Brain Training Games: Help improve your child's cognitive skills
by Jane Davis, PT, MSHP, Cognitive Specialist, Brain Potential Institute
As a little girl with cerebral palsy, I struggled to do many things. When I look back on it, I can see that my mother was a pretty good brain trainer. For example, I had very poor hand coordination, so I had difficulty cutting with scissors accurately. My mother, however, was not fazed by my decapitated paper dolls; she devised lots of ways to help train my brain to improve my fine motor skills.
She first bought me paper dolls that were perforated so that I could punch them out with my hands. Next, she set to work improving my scissor skills by teaching me to cut out paper snowflakes. (To this day, if I am bored or stressed, I will carefully fold a sheet of paper, and carefully, slowly cut out simple rectangles, triangles, and half moons, taking care to guard the corner of the folded paper with my thumb so that as the snow flake is unfolded, the design is revealed.)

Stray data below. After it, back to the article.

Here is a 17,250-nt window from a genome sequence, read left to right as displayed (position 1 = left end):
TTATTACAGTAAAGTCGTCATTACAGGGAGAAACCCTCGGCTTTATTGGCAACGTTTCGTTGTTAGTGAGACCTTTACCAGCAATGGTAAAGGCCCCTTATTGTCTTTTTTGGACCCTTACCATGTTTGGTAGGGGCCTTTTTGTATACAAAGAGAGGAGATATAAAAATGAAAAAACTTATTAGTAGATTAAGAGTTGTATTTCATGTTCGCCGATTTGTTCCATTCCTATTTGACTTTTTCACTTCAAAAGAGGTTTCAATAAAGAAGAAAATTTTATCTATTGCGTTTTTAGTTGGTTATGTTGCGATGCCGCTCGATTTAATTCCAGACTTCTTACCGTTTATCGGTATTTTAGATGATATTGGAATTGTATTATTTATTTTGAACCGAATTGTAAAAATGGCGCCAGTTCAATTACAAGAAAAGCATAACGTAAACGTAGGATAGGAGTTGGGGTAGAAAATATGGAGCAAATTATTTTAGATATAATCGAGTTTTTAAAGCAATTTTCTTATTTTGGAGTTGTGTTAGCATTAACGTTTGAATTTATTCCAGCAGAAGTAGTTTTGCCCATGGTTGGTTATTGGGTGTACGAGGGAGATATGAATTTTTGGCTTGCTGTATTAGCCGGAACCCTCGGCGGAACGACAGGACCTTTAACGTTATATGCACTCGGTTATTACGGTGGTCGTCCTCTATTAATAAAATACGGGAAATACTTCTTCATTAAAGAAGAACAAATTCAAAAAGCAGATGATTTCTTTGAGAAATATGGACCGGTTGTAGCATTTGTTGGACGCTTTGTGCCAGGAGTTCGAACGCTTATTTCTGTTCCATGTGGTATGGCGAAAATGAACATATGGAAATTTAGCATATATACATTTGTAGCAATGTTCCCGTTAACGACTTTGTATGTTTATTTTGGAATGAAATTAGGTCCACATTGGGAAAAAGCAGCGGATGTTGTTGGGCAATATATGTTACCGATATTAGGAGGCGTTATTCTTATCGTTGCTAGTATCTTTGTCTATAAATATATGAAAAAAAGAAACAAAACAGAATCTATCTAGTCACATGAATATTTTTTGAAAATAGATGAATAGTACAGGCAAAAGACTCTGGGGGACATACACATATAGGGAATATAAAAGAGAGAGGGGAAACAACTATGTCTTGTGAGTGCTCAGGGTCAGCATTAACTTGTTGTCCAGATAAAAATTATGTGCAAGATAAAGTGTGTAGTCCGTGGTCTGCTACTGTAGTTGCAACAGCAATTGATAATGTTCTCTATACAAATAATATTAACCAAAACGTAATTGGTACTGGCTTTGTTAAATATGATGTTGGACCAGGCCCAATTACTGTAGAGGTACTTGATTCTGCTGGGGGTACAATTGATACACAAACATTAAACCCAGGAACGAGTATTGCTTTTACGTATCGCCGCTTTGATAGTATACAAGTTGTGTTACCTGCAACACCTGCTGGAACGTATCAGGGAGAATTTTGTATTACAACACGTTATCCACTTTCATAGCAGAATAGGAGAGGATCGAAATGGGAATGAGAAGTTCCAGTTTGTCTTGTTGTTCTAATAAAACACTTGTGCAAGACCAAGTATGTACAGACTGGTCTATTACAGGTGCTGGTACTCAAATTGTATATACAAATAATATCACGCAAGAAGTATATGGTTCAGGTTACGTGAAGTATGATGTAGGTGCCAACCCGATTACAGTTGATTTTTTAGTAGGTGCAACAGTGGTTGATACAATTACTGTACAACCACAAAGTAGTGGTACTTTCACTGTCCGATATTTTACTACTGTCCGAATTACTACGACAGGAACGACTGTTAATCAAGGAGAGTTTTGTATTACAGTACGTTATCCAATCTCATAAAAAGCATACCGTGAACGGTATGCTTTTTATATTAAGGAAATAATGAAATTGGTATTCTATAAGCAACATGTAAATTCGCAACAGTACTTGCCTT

Next, I was ready to cut curved lines with safety scissors, and finally regular scissors. Mom spent time with me every day learning to peel and cut vegetables in the kitchen. We started off with a peeler to remove the skin from potatoes and cucumbers, and we progressed to a paring knife. She never said a word in the first few months when half of the cucumber was lost in my clumsy cutting efforts. She never complained when it looked like the tossed salad had been butchered. Now I am a very accomplished home cook,and the salads at the Davis home don't look half bad.
At Brain Potential Institute, we approach brain training--improving your child's ability to think--with exactly the same principles that my mother employed to teach me how to improve my fine motor skills.
First, you target the thinking skill that needs to be improved.
Some good targets are attention, memory, brain speed, or verbal fluency.
To improve memory, you first have to decide whether in this exercise you want to exercise visual memory (remembering what you see) or auditory memory (remembering what you hear and read).